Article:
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Queen Rat: New and Selected Poems

by Lynn Crosbie

This selection, it is really more of a collection, is the very opposite of the proverbial slim volume of poems. From the five non-angels in “Pentangeli” to the ultimate grace of “Pearl,” this work demands a great deal of the reader, perhaps too much. It is indeed almost impossible to comprise all this in one short review.

To judge from the number of quotations attached to these various works, Crosbie herself must be an avid reader. These range from the sometimes too obvious – Joyce, Lowell, Donne, Sexton – to the recorded words of the murderer Ted Bundy, to unknown, and sometimes mysterious, poet friends of the writer.

Although some of these quotations are apt and enlightening, particularly the poet’s own charming first poem, I found the plethora of other people’s words distracting to say the least.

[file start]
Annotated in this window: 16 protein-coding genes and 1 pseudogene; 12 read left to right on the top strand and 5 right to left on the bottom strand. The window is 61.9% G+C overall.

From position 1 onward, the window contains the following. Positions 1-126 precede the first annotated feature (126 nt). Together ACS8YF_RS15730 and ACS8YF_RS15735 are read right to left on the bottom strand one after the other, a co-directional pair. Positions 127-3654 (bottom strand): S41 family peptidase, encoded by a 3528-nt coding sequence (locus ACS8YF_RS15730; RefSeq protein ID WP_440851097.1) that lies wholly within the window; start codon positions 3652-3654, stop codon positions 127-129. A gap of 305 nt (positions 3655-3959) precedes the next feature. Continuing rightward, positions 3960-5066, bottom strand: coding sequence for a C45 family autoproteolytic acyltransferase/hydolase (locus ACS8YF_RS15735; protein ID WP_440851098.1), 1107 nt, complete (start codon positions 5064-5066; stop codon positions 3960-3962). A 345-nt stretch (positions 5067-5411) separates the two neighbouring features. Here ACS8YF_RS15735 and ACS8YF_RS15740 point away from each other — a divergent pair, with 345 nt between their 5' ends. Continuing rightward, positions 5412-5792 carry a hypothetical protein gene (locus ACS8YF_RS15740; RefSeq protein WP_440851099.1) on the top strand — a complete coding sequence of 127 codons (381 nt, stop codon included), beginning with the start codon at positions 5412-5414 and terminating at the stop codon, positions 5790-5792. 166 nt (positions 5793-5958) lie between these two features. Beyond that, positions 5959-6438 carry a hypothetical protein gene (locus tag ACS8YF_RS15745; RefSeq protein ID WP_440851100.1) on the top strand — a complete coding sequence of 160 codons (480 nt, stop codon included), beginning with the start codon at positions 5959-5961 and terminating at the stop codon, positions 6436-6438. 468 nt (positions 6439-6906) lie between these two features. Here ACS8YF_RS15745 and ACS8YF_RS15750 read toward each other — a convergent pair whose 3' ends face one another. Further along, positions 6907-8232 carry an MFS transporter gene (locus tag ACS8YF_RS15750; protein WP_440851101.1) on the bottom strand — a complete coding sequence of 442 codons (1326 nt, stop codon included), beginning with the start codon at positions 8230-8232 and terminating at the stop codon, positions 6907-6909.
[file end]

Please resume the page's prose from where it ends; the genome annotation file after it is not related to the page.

Of the six sections (I am tempted to call them books); I found the long piece “VillainElle” by far the most interesting. It is also the most baffling. This journey through place, time, and various lovers is exhausting, though admittedly exciting. The series of flickering pictures it leaves in the reader’s mind is reminiscent of an old movie, something not quite remembered, though not quite forgotten.

If I had to choose my favourite single poem from this book I would certainly plump for “The Fly” from the section entitled “Pearl.” Here at last the poet is looking outward rather than inward, describing something other than herself, and the result is words that I find I am repeating to myself: “darkling, drop of ink. A currant in the sugar dish, he models in the/painted flowers, black eye/of Susan, blunt thorn…”

A word of warning: Crosbie seems to be fascinated by violence. This is, of course, a part of all of us. But the other side of this coin, sentimentality, does sometimes come up in the toss.